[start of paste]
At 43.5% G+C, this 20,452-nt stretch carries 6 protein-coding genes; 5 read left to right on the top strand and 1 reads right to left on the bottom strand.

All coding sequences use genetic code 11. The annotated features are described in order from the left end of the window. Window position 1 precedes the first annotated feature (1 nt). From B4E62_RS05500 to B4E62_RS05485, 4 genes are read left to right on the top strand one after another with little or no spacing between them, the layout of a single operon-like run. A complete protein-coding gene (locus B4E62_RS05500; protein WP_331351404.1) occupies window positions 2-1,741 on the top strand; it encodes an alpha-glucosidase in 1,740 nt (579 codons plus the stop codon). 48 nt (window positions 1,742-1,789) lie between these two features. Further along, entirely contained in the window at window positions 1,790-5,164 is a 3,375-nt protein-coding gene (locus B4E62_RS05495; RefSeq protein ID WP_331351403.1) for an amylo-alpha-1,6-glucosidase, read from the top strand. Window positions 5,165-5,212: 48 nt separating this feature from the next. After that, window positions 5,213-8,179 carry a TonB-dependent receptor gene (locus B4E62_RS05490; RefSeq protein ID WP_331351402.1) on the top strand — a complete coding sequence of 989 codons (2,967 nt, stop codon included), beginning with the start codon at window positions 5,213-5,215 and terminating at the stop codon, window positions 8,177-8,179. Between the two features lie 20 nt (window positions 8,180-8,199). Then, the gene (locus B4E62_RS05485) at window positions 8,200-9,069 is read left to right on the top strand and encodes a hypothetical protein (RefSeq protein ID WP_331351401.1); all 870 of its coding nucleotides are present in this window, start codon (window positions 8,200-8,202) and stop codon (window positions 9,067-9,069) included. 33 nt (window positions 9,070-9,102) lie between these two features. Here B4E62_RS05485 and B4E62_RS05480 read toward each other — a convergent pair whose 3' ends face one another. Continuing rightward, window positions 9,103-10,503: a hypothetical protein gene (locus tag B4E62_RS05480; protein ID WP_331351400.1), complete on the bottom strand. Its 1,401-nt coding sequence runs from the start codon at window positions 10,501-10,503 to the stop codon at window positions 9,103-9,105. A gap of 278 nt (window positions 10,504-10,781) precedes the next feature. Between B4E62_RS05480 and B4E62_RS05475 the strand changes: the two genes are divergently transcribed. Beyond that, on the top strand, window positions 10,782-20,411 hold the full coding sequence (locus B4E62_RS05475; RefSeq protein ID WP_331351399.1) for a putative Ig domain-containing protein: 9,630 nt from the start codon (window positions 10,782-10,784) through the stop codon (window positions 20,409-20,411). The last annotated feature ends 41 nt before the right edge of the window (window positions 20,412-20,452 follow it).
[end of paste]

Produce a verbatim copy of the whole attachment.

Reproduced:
At 43.5% G+C, this 20,452-nt stretch carries 6 protein-coding genes; 5 read left to right on the top strand and 1 reads right to left on the bottom strand.

All coding sequences use genetic code 11. The annotated features are described in order from the left end of the window. Window position 1 precedes the first annotated feature (1 nt). From B4E62_RS05500 to B4E62_RS05485, 4 genes are read left to right on the top strand one after another with little or no spacing between them, the layout of a single operon-like run. A complete protein-coding gene (locus B4E62_RS05500; protein WP_331351404.1) occupies window positions 2-1,741 on the top strand; it encodes an alpha-glucosidase in 1,740 nt (579 codons plus the stop codon). 48 nt (window positions 1,742-1,789) lie between these two features. Further along, entirely contained in the window at window positions 1,790-5,164 is a 3,375-nt protein-coding gene (locus B4E62_RS05495; RefSeq protein ID WP_331351403.1) for an amylo-alpha-1,6-glucosidase, read from the top strand. Window positions 5,165-5,212: 48 nt separating this feature from the next. After that, window positions 5,213-8,179 carry a TonB-dependent receptor gene (locus B4E62_RS05490; RefSeq protein ID WP_331351402.1) on the top strand — a complete coding sequence of 989 codons (2,967 nt, stop codon included), beginning with the start codon at window positions 5,213-5,215 and terminating at the stop codon, window positions 8,177-8,179. Between the two features lie 20 nt (window positions 8,180-8,199). Then, the gene (locus B4E62_RS05485) at window positions 8,200-9,069 is read left to right on the top strand and encodes a hypothetical protein (RefSeq protein ID WP_331351401.1); all 870 of its coding nucleotides are present in this window, start codon (window positions 8,200-8,202) and stop codon (window positions 9,067-9,069) included. 33 nt (window positions 9,070-9,102) lie between these two features. Here B4E62_RS05485 and B4E62_RS05480 read toward each other — a convergent pair whose 3' ends face one another. Continuing rightward, window positions 9,103-10,503: a hypothetical protein gene (locus tag B4E62_RS05480; protein ID WP_331351400.1), complete on the bottom strand. Its 1,401-nt coding sequence runs from the start codon at window positions 10,501-10,503 to the stop codon at window positions 9,103-9,105. A gap of 278 nt (window positions 10,504-10,781) precedes the next feature. Between B4E62_RS05480 and B4E62_RS05475 the strand changes: the two genes are divergently transcribed. Beyond that, on the top strand, window positions 10,782-20,411 hold the full coding sequence (locus B4E62_RS05475; RefSeq protein ID WP_331351399.1) for a putative Ig domain-containing protein: 9,630 nt from the start codon (window positions 10,782-10,784) through the stop codon (window positions 20,409-20,411). The last annotated feature ends 41 nt before the right edge of the window (window positions 20,412-20,452 follow it).